In this section, the applicant will provide personal references that will back up, or give further account to who they claim to be on paper. In this section, the applicant will provide the following information for each person that can support their claims, and give the landlord further insight on who they are as a person:
Relationship to Applicant
This section highlights some personal details of the applicant and helps the landlord determine whether or not he or she will be a promising tenant. These details include whether or not the tenant smokes, or has been evicted. Additional details include whether or not the applicant has been convicted of a crime, or declared bankruptcy.
So, why would anyone become a landlord? The basic answer is simple. The rental property produces income. This income may be supplemental to one's current monthly income, or it could help provide an investment income. The rental property may even serve as income for someone when they retire.
Rental income isn’t the only way that someone can make money on rental property.
Real estate ownership is a form of leverage for an investment portfolio.
There are also tax advantages of buying property to use as a rental property.
Several tax write-offs come from owning rental property. Of course, a landlord may not be able to take every deduction every year. If you purchase property to act as a rental, you must consult with a CPA to determine which deductions you can take on your taxes. The most common deductions are:
Interest paid on the home loan
Depreciation of the rental
The cost of ordinary repairs made to the rental
Travel did for rental purposes (either actual expenses or the IRS standard mileage)
Long-distance travel for rental purposes
Home office expenses
Wages of employees and independent contractors
Certain losses caused by casualty or theft
The cost of legal and professional services
For you to make an educated decision about whether you should enter into the real estate industry as a landlord, you should be aware of some of the disadvantages involved. Like all businesses, being a landlord has risks. In this section, we’re going to talk about some of the most common risks you would face as a landlord.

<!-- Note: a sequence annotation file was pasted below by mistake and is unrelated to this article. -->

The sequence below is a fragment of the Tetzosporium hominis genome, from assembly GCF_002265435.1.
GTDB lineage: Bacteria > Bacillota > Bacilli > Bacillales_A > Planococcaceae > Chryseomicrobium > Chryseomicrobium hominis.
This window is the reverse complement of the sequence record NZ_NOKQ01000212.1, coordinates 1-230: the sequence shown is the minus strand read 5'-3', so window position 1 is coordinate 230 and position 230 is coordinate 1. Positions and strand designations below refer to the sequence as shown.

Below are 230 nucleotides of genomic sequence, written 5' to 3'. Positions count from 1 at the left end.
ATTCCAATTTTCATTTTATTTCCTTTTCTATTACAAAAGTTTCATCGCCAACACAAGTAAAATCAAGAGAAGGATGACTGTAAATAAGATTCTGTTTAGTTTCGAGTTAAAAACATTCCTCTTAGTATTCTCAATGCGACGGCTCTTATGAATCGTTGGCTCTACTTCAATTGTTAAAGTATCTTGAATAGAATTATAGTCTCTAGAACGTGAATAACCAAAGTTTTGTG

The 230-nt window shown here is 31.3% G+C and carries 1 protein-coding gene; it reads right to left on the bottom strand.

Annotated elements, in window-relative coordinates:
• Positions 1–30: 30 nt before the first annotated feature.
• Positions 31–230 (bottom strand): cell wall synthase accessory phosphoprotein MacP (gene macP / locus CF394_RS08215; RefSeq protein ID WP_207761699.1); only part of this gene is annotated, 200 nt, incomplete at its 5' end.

Liability is one of the biggest risks.
There are unexpected expenses that often pop up.
Bad tenants are another disadvantage for landlords.
Rental property that remains vacant is also a disadvantage.
There are things that you can do to manage the risks you face as a landlord:
First, make sure that your lease is legal. If your lease or rental agreement doesn’t abide by the laws of your state, it cannot be enforced by you or even by the court. For emphasis, we will say it again: leases and lease agreements are state-specific and must include certain terms. Make sure that you know the laws in your state related to the lease or lease agreement.
Second, make sure that you have the right types of insurance to help you recover from any losses that you may experience. This may include homeowner’s insurance to protect the premises (your policy may need a rider for renting out the property), a business policy, which is often necessary since being a landlord is a business, a rental dwelling, or landlord policy, and an umbrella or extra liability policy.
Make sure that you inspect the property. Of course, you need to have the property inspected when you first purchase it. You also need to inspect the property before the tenant moves in, during their tenancy (with proper notice in the lease or rental agreement as well as a reminder of when you will inspect the property), and when the tenant leaves the property.
As you look for a tenant, you must be aware of and abide by both federal and state anti-discrimination laws. In this section, you’re going to learn about advertising to the tenant, the importance of a screening process, how to screen and legally reject applicants, how to screen tenants based on criminal history, and how to execute the lease package and transfer possession of the property.
One of the main pieces of legislation that you need to know about is the Fair Housing Act. It states that it is illegal for a landlord to advertise a rental property that indicates a preference toward someone of a specific race, skin color, heritage, gender, disability, religion, or familial status.
Many of the violations of the Fair Housing Act happen during the advertising process. If you are reported and investigated for violating the Fair Housing Act and if it is found that you have violated this act, you could be fined.